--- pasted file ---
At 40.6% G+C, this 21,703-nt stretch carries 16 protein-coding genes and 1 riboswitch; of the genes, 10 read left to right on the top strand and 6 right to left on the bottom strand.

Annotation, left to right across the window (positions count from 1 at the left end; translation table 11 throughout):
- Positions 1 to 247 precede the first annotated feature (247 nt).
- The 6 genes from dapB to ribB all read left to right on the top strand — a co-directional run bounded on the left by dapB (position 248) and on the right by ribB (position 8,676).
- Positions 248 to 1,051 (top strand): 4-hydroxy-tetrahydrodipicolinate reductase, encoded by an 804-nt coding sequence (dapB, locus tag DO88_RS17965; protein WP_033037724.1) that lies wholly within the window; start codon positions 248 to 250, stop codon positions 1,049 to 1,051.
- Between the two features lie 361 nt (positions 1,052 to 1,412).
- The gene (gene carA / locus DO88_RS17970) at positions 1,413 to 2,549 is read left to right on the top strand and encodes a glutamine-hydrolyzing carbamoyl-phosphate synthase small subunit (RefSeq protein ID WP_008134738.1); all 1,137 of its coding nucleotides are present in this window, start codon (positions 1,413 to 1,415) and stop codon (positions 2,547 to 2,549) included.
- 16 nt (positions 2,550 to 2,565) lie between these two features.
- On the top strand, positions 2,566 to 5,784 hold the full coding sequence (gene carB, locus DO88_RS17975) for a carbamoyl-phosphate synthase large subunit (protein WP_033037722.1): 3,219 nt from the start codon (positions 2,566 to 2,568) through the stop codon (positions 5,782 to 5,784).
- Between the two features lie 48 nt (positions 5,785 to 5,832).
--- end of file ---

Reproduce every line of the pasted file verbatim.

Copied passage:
At 40.6% G+C, this 21,703-nt stretch carries 16 protein-coding genes and 1 riboswitch; of the genes, 10 read left to right on the top strand and 6 right to left on the bottom strand.

Annotation, left to right across the window (positions count from 1 at the left end; translation table 11 throughout):
- Positions 1 to 247 precede the first annotated feature (247 nt).
- The 6 genes from dapB to ribB all read left to right on the top strand — a co-directional run bounded on the left by dapB (position 248) and on the right by ribB (position 8,676).
- Positions 248 to 1,051 (top strand): 4-hydroxy-tetrahydrodipicolinate reductase, encoded by an 804-nt coding sequence (dapB, locus tag DO88_RS17965; protein WP_033037724.1) that lies wholly within the window; start codon positions 248 to 250, stop codon positions 1,049 to 1,051.
- Between the two features lie 361 nt (positions 1,052 to 1,412).
- The gene (gene carA / locus DO88_RS17970) at positions 1,413 to 2,549 is read left to right on the top strand and encodes a glutamine-hydrolyzing carbamoyl-phosphate synthase small subunit (RefSeq protein ID WP_008134738.1); all 1,137 of its coding nucleotides are present in this window, start codon (positions 1,413 to 1,415) and stop codon (positions 2,547 to 2,549) included.
- 16 nt (positions 2,550 to 2,565) lie between these two features.
- On the top strand, positions 2,566 to 5,784 hold the full coding sequence (gene carB, locus DO88_RS17975) for a carbamoyl-phosphate synthase large subunit (protein WP_033037722.1): 3,219 nt from the start codon (positions 2,566 to 2,568) through the stop codon (positions 5,782 to 5,784).
- Between the two features lie 48 nt (positions 5,785 to 5,832).